I hopped onto my bike and headed for a mini-foraging adventure. On the way there, I was looking at the plants, what was gone or going and what's in. Gone are the Violet flowers, going are the Dandy flowers, all white fluff balls now, and in are Roses. Saw a few of them had flowered (and saw 1 Dame Rocket too!), and I discovered a few other interesting ones behind the mall: Sow Thistles, Toad Flax and a plant that I'm pretty sure is in the grape family. When I saw her, that's what came to my mind, especially seeing the curling tendril. There are houses on the other side, so grapes would make sense.
Need to get better acquainted with those plant families from my botany class Fast!
Coltsfoot flowers were gone and Garlic Mustard was a-plenty and in flower, too. I filled my backpack with her and you'd never know I had passed, there were so many plants! My first intention was to strip the plants of their leaves and leave the stalks bare, but I ended up snipping them and doing that job at home. And when I unpacked my bag later on, it reminded me time and again that foraging has 2 parts: the collecting and the unpacking. Perhaps 4 parts, the going and coming back from the site, because you might want to calculate that in terms of time out and about ;)
Anyway, I composted the steps because I'm not big on all those fibrous bits. I removed several of the leaf petioles, because even those I find to be too much roughage. When the stems are young, I was reading, some steam them and eat them like asparagus. Nah, I'd pass on that, just like I'd pass on eating Dandelion stems. Different strokes for different folks, ya know ;)
Passed by the flower market next and spent another $25 on plants.
It's official: Lamb's Quarter has invaded almost all the pots! Even the ones with Chickweed had Lamb's Q in them!! I pulled them out and added them to the soup pot today.
Oh yes, before I get to the flower market, I forgot to mention that I made a 2 crock pot wild soup. I added in all the Hostas I collected from work (about 2/3 of the crock once I pureed them to small pieces), some Chard and Kale, and several dried wild leaves: Motherwort, Strawberry, Plantain, Violet, Dandelion, Garlic Mustard and Creeping Charlie. To cover the taste of all that bitter, I added in Carrots and Rutabaga, and Italian seasoning herbs: Rosemary, Sage, Dill and Basil.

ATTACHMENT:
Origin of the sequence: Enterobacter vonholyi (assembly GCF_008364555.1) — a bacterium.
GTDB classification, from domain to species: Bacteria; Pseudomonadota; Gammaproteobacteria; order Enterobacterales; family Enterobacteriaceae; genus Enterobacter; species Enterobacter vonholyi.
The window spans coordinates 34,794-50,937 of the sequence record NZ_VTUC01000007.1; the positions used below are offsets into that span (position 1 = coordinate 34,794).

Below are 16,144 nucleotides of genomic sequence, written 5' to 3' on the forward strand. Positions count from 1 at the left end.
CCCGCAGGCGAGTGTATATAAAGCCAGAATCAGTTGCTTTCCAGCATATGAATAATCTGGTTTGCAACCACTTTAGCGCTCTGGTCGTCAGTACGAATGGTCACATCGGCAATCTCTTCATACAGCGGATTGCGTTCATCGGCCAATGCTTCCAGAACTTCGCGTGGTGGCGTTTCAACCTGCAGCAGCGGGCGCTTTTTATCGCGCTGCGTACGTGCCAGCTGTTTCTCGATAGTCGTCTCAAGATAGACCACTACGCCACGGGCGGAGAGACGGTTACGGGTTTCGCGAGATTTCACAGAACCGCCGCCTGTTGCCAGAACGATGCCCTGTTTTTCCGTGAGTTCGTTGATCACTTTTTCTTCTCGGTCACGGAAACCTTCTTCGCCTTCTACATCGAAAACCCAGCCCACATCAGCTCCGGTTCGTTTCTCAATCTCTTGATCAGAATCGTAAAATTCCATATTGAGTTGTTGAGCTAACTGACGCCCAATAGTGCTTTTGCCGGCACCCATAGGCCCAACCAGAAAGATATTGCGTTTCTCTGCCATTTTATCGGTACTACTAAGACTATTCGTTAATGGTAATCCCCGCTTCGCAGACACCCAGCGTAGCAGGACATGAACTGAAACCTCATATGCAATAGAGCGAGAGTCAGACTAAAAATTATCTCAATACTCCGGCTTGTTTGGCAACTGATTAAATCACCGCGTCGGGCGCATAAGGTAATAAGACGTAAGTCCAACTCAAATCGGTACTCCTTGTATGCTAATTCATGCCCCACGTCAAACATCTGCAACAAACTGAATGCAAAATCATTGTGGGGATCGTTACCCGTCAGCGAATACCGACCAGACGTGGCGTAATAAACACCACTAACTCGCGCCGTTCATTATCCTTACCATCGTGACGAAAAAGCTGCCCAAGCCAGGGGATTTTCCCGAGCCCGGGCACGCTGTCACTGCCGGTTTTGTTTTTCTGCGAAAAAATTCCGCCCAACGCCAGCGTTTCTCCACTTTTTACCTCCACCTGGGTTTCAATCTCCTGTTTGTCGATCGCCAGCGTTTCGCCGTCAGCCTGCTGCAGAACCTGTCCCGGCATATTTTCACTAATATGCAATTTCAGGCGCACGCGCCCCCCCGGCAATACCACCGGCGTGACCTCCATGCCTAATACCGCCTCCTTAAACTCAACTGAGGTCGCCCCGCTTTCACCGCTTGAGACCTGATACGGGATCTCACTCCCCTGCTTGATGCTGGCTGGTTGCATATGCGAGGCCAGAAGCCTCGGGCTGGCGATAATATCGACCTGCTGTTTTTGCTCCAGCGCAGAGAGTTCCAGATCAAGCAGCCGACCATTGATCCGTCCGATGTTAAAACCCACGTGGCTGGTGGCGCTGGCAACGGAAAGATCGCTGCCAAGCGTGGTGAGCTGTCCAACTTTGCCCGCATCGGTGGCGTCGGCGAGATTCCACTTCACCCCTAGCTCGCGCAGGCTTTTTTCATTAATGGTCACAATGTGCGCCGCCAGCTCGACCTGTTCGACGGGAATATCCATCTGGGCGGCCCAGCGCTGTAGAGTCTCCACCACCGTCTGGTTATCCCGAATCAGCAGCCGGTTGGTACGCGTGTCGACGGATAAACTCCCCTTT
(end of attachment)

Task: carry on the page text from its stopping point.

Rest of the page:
If you're wondering how it smelled, mmm, the house smells like someone's cooking pasta sauce! It's just the herbs, silly, they are what give off that aroma that we associate with pasta. But alas, I will be pureeing the soup tomorrow, although it will not be tasting of Tomato heaven. Depending on what other veggies I've added, sometimes it tastes just fine, other times still too bitter. When that happens, no biggy: I just add in some Squash or Sweet Potato to smooth out the taste. Works every time :)
At the flower market, I picked up several Italian herbs: Marjoram, Savory, Tarragon, Oregano, Cinnamon Basil and regular Basil. I also got a few medicinal ones as well: Anise Hyssop, Hyssop, Pennyroyal and Mum (the one with orange flowers this time, because I got the yellow ones last time, ha ha, now I have 2 varieties!). I also got a sweetie Stevia plant.
11 plants in all, sheesh, it made me think about all the seeds I planted. It made me question their viability, but more, it made me question their source. I've been buying my seeds from Richters, and I've mentioned that I always add in more seeds than 1 or 2, so surprised that so many seeds have not germinated. Last year I had the same issue, but I figured it was the rainy weather. This year, spring has been a long time coming, but the weather is warm and here to stay.
I checked the pots again today and noticed a few seedlings that weren't Lamb's Quarter, that were the sprouts from the seeds I planted: Borage, Marigold, Geraniums, Mustard and Nasturtiums out front; Dill, Zinnia, Lettuce, Pepper, Tomato and Cuke out back. Will have a look-see again tomorrow and might add more seeds yet again.
Spent about an hour just talking to the flower market men. So lovely to just be out in the sun, soaking up the rays and enjoying the moment...Their conversation started with turista and bathroom behavior while on vacation, then turned to the psychological joys of retail and people trying to steal and take back dead plants, to finally end on a long run about rich people coming to buy in bulk and expecting discounts and delivery. I just listened to their talk, letting the moments pass on...
All for now, see you next time sunshine. Keep burnin' bright :)
Curiosity Got The Cat: